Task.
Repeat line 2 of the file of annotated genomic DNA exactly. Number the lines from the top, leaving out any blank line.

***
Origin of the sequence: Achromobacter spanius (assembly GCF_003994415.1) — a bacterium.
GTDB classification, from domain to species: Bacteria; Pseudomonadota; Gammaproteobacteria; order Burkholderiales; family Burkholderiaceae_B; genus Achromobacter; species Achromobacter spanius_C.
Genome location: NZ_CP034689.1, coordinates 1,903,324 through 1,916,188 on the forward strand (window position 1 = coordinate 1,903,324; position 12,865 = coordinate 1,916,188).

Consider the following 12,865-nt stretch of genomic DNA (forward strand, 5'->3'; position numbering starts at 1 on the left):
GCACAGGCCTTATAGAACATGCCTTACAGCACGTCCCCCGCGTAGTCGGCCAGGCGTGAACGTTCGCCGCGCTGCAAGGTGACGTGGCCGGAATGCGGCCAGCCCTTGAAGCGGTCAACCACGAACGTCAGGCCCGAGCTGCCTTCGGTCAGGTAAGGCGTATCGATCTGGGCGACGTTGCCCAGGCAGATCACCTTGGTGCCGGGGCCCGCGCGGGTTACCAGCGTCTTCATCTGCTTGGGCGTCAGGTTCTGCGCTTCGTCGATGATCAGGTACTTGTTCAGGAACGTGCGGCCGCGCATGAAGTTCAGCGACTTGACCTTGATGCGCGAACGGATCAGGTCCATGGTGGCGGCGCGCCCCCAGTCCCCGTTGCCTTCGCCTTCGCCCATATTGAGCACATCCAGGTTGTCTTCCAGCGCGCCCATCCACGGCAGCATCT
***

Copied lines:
GTDB classification, from domain to species: Bacteria; Pseudomonadota; Gammaproteobacteria; order Burkholderiales; family Burkholderiaceae_B; genus Achromobacter; species Achromobacter spanius_C.